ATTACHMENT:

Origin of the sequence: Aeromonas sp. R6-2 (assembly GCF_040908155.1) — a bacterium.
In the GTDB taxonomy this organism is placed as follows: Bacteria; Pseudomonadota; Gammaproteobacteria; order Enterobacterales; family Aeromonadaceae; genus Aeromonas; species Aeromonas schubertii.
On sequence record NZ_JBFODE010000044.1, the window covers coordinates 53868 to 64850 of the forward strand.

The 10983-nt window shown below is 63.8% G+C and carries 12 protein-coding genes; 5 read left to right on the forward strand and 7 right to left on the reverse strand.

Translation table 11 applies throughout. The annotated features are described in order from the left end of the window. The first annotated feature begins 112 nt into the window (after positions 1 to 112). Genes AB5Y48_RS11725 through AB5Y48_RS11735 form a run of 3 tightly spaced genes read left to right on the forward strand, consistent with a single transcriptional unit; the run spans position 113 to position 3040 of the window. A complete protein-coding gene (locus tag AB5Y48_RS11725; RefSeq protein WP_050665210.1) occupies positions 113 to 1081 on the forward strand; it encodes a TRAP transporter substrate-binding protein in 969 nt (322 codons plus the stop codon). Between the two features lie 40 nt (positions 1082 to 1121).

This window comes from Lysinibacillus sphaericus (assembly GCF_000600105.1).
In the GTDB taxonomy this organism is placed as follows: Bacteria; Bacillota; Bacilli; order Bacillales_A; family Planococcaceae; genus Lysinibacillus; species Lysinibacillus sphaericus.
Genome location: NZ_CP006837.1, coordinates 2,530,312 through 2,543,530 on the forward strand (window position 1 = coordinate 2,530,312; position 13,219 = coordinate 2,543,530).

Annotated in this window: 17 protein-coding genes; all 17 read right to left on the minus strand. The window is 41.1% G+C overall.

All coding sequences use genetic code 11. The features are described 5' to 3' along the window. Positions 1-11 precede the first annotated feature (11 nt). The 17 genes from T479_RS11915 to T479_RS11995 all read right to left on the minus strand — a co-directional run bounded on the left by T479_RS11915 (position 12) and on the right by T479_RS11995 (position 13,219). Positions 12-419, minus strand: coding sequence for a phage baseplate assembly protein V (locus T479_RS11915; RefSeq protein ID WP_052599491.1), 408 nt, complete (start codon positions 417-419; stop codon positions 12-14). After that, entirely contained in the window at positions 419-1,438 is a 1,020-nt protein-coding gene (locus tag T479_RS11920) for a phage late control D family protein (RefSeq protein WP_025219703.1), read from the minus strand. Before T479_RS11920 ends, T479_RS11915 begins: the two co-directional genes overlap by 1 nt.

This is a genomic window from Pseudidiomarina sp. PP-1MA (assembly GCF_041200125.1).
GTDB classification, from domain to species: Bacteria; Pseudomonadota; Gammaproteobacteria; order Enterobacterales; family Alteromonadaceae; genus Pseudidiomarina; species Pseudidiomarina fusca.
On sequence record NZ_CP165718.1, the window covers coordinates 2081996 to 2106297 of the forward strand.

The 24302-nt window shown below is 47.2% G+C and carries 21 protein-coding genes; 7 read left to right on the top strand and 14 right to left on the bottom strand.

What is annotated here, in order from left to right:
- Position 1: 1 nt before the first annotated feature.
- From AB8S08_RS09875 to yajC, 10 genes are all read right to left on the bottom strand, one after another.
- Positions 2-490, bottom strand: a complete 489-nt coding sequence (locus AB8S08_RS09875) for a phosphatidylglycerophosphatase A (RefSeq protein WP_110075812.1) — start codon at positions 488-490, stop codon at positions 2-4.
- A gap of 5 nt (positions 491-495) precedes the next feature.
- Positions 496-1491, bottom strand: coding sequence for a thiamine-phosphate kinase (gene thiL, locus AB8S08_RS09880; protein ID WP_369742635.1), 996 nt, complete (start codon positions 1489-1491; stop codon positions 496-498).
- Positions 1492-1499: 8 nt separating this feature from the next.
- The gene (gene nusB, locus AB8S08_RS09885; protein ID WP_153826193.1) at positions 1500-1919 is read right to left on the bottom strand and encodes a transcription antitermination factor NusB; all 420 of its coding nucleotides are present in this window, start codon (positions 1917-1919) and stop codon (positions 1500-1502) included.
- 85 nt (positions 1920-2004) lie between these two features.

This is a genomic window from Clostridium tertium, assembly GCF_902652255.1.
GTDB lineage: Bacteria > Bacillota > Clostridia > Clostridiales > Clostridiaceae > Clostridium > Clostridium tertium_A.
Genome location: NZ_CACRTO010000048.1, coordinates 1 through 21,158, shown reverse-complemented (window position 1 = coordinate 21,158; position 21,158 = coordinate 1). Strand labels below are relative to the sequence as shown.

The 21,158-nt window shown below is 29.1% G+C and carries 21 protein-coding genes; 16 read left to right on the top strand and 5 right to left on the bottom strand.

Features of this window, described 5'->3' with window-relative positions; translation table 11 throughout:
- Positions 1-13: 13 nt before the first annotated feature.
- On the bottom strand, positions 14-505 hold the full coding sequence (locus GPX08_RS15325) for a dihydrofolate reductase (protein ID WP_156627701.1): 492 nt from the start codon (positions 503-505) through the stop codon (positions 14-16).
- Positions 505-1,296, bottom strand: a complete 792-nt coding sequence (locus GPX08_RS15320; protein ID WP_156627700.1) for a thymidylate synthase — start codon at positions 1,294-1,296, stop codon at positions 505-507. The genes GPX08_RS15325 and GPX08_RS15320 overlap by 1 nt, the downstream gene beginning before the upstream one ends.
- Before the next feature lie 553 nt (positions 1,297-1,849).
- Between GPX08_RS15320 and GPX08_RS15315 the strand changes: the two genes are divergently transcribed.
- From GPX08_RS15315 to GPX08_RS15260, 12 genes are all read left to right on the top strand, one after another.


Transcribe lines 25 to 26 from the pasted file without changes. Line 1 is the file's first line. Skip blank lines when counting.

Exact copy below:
GTDB lineage: Bacteria > Bacillota > Clostridia > Clostridiales > Clostridiaceae > Clostridium > Clostridium tertium_A.
Genome location: NZ_CACRTO010000048.1, coordinates 1 through 21,158, shown reverse-complemented (window position 1 = coordinate 21,158; position 21,158 = coordinate 1). Strand labels below are relative to the sequence as shown.